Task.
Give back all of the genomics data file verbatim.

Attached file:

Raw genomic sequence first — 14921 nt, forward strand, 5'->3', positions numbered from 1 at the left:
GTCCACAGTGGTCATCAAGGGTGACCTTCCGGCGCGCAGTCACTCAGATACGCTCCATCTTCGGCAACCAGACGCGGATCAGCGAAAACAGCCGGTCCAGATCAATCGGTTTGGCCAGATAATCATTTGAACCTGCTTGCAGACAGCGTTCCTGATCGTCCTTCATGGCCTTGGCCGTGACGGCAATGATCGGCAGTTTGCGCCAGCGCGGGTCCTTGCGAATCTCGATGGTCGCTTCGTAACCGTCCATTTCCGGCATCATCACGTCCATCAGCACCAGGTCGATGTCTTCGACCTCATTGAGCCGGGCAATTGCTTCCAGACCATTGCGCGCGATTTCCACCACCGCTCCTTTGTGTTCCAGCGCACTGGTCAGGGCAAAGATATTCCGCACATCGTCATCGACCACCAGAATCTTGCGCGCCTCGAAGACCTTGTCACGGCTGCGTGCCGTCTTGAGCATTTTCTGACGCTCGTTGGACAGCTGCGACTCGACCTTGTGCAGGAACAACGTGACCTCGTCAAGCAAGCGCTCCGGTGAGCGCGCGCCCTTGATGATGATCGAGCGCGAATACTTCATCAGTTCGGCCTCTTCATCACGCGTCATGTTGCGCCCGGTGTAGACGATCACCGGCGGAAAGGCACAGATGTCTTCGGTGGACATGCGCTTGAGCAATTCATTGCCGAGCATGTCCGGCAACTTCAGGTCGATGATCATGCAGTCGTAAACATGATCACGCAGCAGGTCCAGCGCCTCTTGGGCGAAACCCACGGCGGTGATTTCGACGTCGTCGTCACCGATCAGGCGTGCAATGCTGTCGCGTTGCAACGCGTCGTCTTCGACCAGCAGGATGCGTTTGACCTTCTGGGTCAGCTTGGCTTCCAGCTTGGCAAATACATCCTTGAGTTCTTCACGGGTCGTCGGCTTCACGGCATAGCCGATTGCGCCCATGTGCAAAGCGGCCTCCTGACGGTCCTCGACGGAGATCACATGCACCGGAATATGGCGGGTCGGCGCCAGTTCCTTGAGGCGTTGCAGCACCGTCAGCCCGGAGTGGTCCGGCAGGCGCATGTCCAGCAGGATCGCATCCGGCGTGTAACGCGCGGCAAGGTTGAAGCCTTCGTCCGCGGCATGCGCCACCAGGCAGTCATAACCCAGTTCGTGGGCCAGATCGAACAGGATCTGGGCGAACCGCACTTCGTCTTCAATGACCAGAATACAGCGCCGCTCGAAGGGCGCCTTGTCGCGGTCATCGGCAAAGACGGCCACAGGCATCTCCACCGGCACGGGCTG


Raw genomic sequence first — 14921 nt, forward strand, 5'->3', positions numbered from 1 at the left:
GTCCACAGTGGTCATCAAGGGTGACCTTCCGGCGCGCAGTCACTCAGATACGCTCCATCTTCGGCAACCAGACGCGGATCAGCGAAAACAGCCGGTCCAGATCAATCGGTTTGGCCAGATAATCATTTGAACCTGCTTGCAGACAGCGTTCCTGATCGTCCTTCATGGCCTTGGCCGTGACGGCAATGATCGGCAGTTTGCGCCAGCGCGGGTCCTTGCGAATCTCGATGGTCGCTTCGTAACCGTCCATTTCCGGCATCATCACGTCCATCAGCACCAGGTCGATGTCTTCGACCTCATTGAGCCGGGCAATTGCTTCCAGACCATTGCGCGCGATTTCCACCACCGCTCCTTTGTGTTCCAGCGCACTGGTCAGGGCAAAGATATTCCGCACATCGTCATCGACCACCAGAATCTTGCGCGCCTCGAAGACCTTGTCACGGCTGCGTGCCGTCTTGAGCATTTTCTGACGCTCGTTGGACAGCTGCGACTCGACCTTGTGCAGGAACAACGTGACCTCGTCAAGCAAGCGCTCCGGTGAGCGCGCGCCCTTGATGATGATCGAGCGCGAATACTTCATCAGTTCGGCCTCTTCATCACGCGTCATGTTGCGCCCGGTGTAGACGATCACCGGCGGAAAGGCACAGATGTCTTCGGTGGACATGCGCTTGAGCAATTCATTGCCGAGCATGTCCGGCAACTTCAGGTCGATGATCATGCAGTCGTAAACATGATCACGCAGCAGGTCCAGCGCCTCTTGGGCGAAACCCACGGCGGTGATTTCGACGTCGTCGTCACCGATCAGGCGTGCAATGCTGTCGCGTTGCAACGCGTCGTCTTCGACCAGCAGGATGCGTTTGACCTTCTGGGTCAGCTTGGCTTCCAGCTTGGCAAATACATCCTTGAGTTCTTCACGGGTCGTCGGCTTCACGGCATAGCCGATTGCGCCCATGTGCAAAGCGGCCTCCTGACGGTCCTCGACGGAGATCACATGCACCGGAATATGGCGGGTCGGCGCCAGTTCCTTGAGGCGTTGCAGCACCGTCAGCCCGGAGTGGTCCGGCAGGCGCATGTCCAGCAGGATCGCATCCGGCGTGTAACGCGCGGCAAGGTTGAAGCCTTCGTCCGCGGCATGCGCCACCAGGCAGTCATAACCCAGTTCGTGGGCCAGATCGAACAGGATCTGGGCGAACCGCACTTCGTCTTCAATGACCAGAATACAGCGCCGCTCGAAGGGCGCCTTGTCGCGGTCATCGGCAAAGACGGCCACAGGCATCTCCACCGGCACGGGCTG